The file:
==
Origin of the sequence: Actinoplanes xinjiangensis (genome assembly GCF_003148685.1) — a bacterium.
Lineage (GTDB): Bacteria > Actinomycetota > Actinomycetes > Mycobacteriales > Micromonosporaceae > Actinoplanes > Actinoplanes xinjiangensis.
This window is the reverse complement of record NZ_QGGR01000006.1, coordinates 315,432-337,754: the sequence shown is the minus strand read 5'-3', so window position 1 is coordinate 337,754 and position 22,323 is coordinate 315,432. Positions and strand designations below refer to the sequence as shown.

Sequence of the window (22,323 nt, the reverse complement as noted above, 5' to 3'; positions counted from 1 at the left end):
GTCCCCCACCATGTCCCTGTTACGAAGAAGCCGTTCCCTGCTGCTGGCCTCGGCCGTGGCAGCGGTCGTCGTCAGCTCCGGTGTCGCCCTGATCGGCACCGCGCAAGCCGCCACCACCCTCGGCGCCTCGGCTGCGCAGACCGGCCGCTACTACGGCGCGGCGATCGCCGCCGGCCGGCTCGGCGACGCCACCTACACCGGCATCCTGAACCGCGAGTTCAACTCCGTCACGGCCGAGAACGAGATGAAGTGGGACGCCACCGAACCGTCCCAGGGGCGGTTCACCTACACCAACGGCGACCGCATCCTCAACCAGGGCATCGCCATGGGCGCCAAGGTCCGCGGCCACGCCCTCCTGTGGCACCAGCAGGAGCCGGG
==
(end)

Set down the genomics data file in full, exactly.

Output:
Origin of the sequence: Actinoplanes xinjiangensis (genome assembly GCF_003148685.1) — a bacterium.
Lineage (GTDB): Bacteria > Actinomycetota > Actinomycetes > Mycobacteriales > Micromonosporaceae > Actinoplanes > Actinoplanes xinjiangensis.
This window is the reverse complement of record NZ_QGGR01000006.1, coordinates 315,432-337,754: the sequence shown is the minus strand read 5'-3', so window position 1 is coordinate 337,754 and position 22,323 is coordinate 315,432. Positions and strand designations below refer to the sequence as shown.

Sequence of the window (22,323 nt, the reverse complement as noted above, 5' to 3'; positions counted from 1 at the left end):
GTCCCCCACCATGTCCCTGTTACGAAGAAGCCGTTCCCTGCTGCTGGCCTCGGCCGTGGCAGCGGTCGTCGTCAGCTCCGGTGTCGCCCTGATCGGCACCGCGCAAGCCGCCACCACCCTCGGCGCCTCGGCTGCGCAGACCGGCCGCTACTACGGCGCGGCGATCGCCGCCGGCCGGCTCGGCGACGCCACCTACACCGGCATCCTGAACCGCGAGTTCAACTCCGTCACGGCCGAGAACGAGATGAAGTGGGACGCCACCGAACCGTCCCAGGGGCGGTTCACCTACACCAACGGCGACCGCATCCTCAACCAGGGCATCGCCATGGGCGCCAAGGTCCGCGGCCACGCCCTCCTGTGGCACCAGCAGGAGCCGGG